International Women’s Day (IWD) sees us assess what is needed to achieve gender equality

Opinion piece first published in The Advertiser

TODAY, on International Women’s Day (IWD), we celebrate gains made in women’s rights and assess how much we still need to do to achieve gender equality.

Adelaide has the biggest IWD breakfast planned in Australia, but events take place all over the nation from fun-runs to knitting circles (seriously).

This year, expect a significant day of celebration and protest in the United States.

Already, we have seen worldwide demonstrations against President Trump’s views of women and damning reaction to his executive order reinstating the “global gag” on overseas discussion of abortion by individuals and organisations receiving US federal funding.

But no one country has got gender equality right.

On Wednesday, women in Australia will wake up to a persistent gender pay gap (23.1 per cent), fewer women in positions of power compared to men, and with violence a scourge that affects one in three women over 15 years of age.

Our country, like many, is making progress, but it is anticipated that we will not achieve equality globally until 2186.

Indian youths perform a show in Hyderabad to promote awareness of sexual exploitation.

Indian youths perform a show in Hyderabad to promote awareness of sexual exploitation.

Women worldwide are more likely to experience violence and abuse. They are more likely to be economically dependent, and work in vulnerable, low-paid and undervalued jobs.

Women and children are more likely to bear the cost of water, food and fuel insecurity.

And, women and children are more likely to die as a result of natural disasters.

The McKinsey Global Institute notes if each country matched the progress towards gender parity of its fastest-moving regional neighbour, global GDP could increase by up to US$12 trillion ($15.8 trillion), or 11 per cent, in 2025.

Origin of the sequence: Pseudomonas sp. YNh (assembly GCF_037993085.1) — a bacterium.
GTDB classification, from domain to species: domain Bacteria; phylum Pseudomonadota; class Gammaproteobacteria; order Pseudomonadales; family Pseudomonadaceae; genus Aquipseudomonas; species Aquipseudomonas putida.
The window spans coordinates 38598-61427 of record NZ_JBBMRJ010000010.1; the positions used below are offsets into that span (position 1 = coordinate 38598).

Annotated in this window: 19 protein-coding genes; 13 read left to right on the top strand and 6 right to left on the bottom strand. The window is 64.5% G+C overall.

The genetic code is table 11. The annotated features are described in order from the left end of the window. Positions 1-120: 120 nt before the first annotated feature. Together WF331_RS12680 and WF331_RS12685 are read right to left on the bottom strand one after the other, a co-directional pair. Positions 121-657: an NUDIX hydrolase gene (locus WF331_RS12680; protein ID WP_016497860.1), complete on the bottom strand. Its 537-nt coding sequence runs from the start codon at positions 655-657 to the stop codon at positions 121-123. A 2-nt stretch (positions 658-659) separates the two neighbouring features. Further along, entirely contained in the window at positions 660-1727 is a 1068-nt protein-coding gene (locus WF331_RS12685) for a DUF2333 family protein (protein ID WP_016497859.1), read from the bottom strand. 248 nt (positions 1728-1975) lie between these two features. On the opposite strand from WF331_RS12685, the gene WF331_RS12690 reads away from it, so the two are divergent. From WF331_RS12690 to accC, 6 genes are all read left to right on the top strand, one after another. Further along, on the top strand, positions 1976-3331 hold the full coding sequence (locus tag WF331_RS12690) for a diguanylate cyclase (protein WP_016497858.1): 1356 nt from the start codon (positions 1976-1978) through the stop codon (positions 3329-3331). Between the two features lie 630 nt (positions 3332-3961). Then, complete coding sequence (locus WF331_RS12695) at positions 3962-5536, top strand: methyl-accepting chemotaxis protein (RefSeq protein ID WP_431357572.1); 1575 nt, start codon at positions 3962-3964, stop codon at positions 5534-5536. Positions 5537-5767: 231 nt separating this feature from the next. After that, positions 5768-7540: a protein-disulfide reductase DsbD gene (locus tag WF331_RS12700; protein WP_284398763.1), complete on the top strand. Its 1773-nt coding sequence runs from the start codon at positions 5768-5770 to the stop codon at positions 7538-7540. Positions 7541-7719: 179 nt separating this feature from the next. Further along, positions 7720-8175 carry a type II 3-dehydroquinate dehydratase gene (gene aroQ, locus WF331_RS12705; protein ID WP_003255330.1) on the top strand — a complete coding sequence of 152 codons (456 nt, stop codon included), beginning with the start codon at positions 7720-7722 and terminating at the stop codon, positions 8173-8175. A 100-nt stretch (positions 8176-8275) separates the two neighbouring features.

Realising this potential begins with the full and equal access to education for girls.

More than 65 million girls are out of school, yet an extra year of education boosts girls’ eventual wages by 10 to 20 per cent. Girls’ schooling is “the closest thing to a silver bullet in human development”.

One of the most heinous manifestations of gender inequality is violence.

Globally, more than one in three women has been beaten, coerced into sex, or abused in some way.

Every 10 minutes, somewhere in the world, an adolescent girl dies as a result of violence.

Child marriage affects about 14 million girls every year, and pregnancy remains the leading cause of death for women aged 15 to 19 living in developing countries.

A girl in South Sudan is more likely to die in childbirth than finish primary school.

We need more women leadership, not only because it is fair, but it changes perceptions about girls’ roles and aspirations (including reducing the time girls spend on household chores), and sees more girls attending school and becoming equipped to be leaders themselves.

IWD is a chance to celebrate women and recognises that the issues facing women and girls remain one of our greatest human rights challenges.

It’s something worth remembering every day of the year.

The Lowy Insitute Address: 'Are We There Yet'

'On 6 December, Natasha Stott Despoja AM, Australia’s Ambassador for Women and Girls, looked at destinations reached and travels still to be undertaken in the global journey towards gender equality. At the conclusion of her three year term as one of Australia’s key international advocates for gender equality, Ms Stott Despoja reflected on the progress on the global goal of gender equality. Drawing from her visits to 31 countries to promote Australia’s programs and policies to advance women’s empowerment, and her representation of Australia at 29 multilateral and regional gender equality conferences, Ambassador Stott Despoja provided insights into progress towards “Planet 50:50”.'